The more they used negative reinforcement, the more strongly you felt the need to avoid what they didn’t approve of:
“Don’t be noisy,” “Don’t want anything,” “Don’t show your feelings,” Don’t disagree,” “Don’t make a mistake,” “Don’t trust anyone,” “Don’t think for yourself,” “Don’t show any weakness,” “Don’t try new things.”
And so on.
These negative injunctions become shadows—parts of be human we’ve disowned or repressed. When we see these qualities in others, we’re triggered emotionally. Ironically, the more we repress these qualities the more we attract people who have them, even though that’s the last thing we want. In fact, these people seem to be everywhere, and they upset us emotionally whenever we see them.
Though we try to repress them, we express these shadows anyway, but in covert and dysfunctional ways. If you’ve disowned anger, you’ll express it anyway, but in an unhealthy and immature way. Others will see your anger, but you won’t.
You’ll also attract other angry people, who will really bother you. In fact, negative feelings, people, and situations that keep happening to you are directly related to your unconscious shadows. Shadows are just another way we focus on what we don’t want.
So why negative is thinking, as unlikely as it sounds, the key to happiness?
First, a fundamental principle about life:
You can only do what doesn’t serve you if you do it unconsciously.
Focusing on what you don’t want creates bad feelings and attracts more of what you don’t want. Repressing qualities you think are bad or wrong causes you to express them anyway, but in a covert and immature way—and, to attract people with these qualities, who trigger you emotionally.
Obviously this doesn’t serve you. Despite the negative consequences, most people will keep doing this for their entire life—as long as they do it outside their awareness.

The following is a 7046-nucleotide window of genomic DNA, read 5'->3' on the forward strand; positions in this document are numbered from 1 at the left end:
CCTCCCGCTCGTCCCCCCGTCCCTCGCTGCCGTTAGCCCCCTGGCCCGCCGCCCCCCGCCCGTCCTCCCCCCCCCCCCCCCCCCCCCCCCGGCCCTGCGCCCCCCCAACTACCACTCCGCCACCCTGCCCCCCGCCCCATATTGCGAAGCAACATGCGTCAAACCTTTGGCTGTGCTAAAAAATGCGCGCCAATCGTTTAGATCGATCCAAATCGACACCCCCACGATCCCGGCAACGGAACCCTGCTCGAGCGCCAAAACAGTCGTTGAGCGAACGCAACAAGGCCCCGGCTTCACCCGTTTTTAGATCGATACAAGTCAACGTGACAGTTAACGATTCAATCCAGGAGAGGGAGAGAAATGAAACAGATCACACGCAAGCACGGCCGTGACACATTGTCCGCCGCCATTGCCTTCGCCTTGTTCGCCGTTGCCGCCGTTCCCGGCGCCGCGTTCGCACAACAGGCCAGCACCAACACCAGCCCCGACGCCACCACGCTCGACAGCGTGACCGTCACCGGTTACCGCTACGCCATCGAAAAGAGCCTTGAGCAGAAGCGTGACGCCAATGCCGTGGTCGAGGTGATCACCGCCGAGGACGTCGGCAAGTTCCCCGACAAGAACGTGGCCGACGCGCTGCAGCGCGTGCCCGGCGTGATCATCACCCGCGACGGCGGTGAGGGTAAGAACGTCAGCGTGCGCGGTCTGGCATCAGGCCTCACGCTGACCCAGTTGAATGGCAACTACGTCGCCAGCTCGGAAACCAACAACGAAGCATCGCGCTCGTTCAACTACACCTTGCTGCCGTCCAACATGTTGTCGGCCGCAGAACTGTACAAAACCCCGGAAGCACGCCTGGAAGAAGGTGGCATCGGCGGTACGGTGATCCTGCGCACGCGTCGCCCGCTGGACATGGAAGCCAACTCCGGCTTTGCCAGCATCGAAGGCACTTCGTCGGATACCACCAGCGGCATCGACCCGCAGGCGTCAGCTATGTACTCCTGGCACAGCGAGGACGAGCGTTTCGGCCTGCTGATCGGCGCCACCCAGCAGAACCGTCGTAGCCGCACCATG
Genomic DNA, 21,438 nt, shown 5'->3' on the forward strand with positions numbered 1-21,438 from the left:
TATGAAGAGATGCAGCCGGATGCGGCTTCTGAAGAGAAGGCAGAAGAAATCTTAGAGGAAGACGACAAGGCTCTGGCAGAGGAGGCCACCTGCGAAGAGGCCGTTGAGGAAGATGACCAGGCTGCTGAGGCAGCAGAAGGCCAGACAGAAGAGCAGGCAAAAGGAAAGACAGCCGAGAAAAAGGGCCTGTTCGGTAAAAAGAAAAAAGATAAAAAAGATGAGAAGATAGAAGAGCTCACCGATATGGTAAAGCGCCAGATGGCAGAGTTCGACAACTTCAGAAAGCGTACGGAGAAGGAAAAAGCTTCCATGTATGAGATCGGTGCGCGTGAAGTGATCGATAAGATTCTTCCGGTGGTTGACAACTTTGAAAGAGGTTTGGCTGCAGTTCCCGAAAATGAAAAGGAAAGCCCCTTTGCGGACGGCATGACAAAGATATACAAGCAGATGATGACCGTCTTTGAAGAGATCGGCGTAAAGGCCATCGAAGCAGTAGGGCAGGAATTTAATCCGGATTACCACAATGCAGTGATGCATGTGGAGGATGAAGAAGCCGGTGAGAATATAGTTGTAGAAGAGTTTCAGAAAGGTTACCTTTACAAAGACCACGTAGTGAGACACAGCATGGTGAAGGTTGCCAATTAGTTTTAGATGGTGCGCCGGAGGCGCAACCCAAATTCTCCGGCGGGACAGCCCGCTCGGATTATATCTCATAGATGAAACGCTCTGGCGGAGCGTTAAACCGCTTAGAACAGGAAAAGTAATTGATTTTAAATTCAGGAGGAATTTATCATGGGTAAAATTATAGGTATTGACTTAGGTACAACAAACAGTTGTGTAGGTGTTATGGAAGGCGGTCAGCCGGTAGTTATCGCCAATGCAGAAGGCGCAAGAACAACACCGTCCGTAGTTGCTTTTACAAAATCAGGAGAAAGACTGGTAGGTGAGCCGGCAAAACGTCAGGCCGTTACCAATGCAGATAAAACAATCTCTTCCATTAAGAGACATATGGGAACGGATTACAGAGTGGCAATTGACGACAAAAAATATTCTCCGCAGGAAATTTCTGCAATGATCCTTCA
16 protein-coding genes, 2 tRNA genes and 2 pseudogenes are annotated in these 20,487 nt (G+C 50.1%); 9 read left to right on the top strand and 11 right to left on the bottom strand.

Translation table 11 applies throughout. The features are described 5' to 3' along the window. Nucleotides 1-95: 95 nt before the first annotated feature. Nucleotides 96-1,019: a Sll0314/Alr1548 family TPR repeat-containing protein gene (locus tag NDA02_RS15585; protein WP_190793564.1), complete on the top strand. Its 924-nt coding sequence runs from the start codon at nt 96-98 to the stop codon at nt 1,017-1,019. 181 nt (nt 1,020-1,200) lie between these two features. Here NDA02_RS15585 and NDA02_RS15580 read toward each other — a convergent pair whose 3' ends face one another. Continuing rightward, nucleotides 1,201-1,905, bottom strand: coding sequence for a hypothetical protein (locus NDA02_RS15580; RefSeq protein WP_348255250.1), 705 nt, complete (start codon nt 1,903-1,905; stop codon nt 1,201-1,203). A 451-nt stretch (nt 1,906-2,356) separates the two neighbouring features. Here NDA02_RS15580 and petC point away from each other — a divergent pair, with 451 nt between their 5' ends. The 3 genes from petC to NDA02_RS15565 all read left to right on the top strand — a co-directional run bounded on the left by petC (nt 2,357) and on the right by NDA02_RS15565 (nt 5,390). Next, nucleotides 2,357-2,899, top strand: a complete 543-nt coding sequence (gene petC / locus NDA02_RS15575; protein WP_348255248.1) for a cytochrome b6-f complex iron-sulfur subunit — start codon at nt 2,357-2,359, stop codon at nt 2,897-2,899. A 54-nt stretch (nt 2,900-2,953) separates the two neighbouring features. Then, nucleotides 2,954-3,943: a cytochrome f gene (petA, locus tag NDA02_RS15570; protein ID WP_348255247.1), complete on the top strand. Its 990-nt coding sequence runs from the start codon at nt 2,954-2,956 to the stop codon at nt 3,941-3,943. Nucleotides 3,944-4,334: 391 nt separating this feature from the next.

Do it with awareness, though, and you can’t keep doing it.
In fact, focusing on what you don’t want or disowning what you think is negative creates harmful results only when done unconsciously. Do the same thing with awareness and you’ll clearly see how you create the bad feelings, the less-than-resourceful behaviors, and your attraction to people and situations you don’t want in your life.
And, you’ll stop doing it, unless for some reason it serves you. If it doesn’t you’ll drop it like a hot rock.
As counter-intuitive as it might seem, negative thinking, when done with awareness, eliminates itself—and, the negative outcomes! You just can’t keep doing what isn’t resourceful once you see how you’re doing it. In fact, watching your mind create your life is one of the most fascinating things you’ll ever do. As you watch, whatever doesn’t serve you becomes impossible to keep doing.
How do you become aware enough to observe yourself in this way?
The most effective way is meditation. Meditation creates awareness, and then awareness creates choice. Unfortunately, meditation can be difficult, and results can take years.
Twenty years ago, however, Centerpointe Research Institute created a way to creates the brain wave patterns of deep meditation easily and effortlessly, using a sophisticated audio technology called Holosync, delivered through stereo headphones.
This high-tech method allows anyone to dramatically and quickly increase their awareness. Today, nearly two million people in 193 countries have used it to increase their awareness, lower their stress level, improve their mental clarity, and to become more aware.
Awareness gives you choice. Once you have choice, you won’t choose what creates suffering for you.
So go ahead. Think negatively. Just make sure you do it with awareness.
Blog: About Bill Harris